It is an annual tradition for high schools across the country to hand out snappy little monikers to the graduating class’ best of the best. These superlatives sum up who from the class has made an impact and how they will be remembered. Well, that’s stuff mostly just silly high school popularity contests, but this set of superlatives is nothing like that.
We have used years of science, observation, and deduction to determine the incredibly serious and absolutely accurate list of superlatives for Ohio State’s 2021 NFL Draft class!
Most likely to succeed – Justin Fields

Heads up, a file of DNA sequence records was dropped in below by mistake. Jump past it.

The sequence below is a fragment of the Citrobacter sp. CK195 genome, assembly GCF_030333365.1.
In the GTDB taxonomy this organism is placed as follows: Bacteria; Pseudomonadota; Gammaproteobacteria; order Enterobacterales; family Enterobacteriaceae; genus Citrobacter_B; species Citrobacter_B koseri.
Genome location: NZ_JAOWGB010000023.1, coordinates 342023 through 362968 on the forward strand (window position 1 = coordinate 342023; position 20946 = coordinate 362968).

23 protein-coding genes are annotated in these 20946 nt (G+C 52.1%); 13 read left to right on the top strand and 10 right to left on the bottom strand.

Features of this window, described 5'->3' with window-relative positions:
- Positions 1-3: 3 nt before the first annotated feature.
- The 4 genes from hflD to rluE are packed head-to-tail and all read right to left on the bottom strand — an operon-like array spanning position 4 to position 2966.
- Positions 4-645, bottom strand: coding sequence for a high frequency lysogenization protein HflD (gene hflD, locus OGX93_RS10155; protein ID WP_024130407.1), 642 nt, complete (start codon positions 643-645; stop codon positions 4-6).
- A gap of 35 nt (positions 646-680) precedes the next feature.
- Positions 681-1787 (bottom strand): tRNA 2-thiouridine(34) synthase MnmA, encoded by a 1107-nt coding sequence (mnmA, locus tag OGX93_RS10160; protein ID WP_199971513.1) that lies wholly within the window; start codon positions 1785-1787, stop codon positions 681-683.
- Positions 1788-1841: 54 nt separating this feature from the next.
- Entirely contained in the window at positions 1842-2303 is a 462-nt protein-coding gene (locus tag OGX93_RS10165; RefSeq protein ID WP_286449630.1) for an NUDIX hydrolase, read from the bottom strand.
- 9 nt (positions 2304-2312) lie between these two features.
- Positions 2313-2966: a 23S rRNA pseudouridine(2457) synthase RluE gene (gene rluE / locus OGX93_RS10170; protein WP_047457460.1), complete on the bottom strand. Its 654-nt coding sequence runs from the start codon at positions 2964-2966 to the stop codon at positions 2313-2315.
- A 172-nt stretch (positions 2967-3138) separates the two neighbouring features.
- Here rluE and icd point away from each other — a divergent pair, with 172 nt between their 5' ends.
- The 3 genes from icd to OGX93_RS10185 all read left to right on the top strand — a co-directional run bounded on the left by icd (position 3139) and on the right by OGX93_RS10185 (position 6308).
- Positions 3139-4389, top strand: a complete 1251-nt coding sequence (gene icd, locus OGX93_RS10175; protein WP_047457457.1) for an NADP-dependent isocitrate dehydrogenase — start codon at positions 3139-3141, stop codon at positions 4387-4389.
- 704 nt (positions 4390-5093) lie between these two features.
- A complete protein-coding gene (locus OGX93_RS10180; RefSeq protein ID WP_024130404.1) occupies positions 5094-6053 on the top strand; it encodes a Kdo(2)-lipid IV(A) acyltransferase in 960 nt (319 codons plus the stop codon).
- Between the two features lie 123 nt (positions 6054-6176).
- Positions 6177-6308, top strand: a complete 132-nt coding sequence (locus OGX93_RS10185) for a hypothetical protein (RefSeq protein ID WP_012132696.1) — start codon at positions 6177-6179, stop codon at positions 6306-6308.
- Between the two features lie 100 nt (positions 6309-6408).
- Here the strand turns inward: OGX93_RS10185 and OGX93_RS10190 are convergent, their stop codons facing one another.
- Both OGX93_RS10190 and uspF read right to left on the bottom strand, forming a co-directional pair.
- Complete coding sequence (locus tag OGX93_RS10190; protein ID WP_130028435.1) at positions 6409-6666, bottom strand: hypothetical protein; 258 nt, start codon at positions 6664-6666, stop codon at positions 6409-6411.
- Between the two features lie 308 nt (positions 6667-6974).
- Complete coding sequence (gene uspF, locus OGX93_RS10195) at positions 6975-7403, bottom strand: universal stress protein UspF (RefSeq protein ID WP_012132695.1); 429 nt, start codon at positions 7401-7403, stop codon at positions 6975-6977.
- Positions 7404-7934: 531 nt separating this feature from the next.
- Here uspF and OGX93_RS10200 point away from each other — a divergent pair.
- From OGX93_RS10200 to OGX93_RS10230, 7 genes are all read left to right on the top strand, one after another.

Projecting draft class/draftee success is always a crapshoot — pedigree be damned. However, I feel pretty good in assuming that Justin Fields will be viewed as the betting favorite to achieve immediate success from this Ohio State draft class. Hell, he may be “most likely to succeed” from the entire draft class, not just former Buckeyes. Fields has found success at every level of football that he has ever played, and many believe that the NFL will be no different. Stats and film have been referred to ad nauseam, but facts are facts: Fields was projected to go as high as number two in the recent draft, and teams were willing to trade up for him when he slipped out of the top five.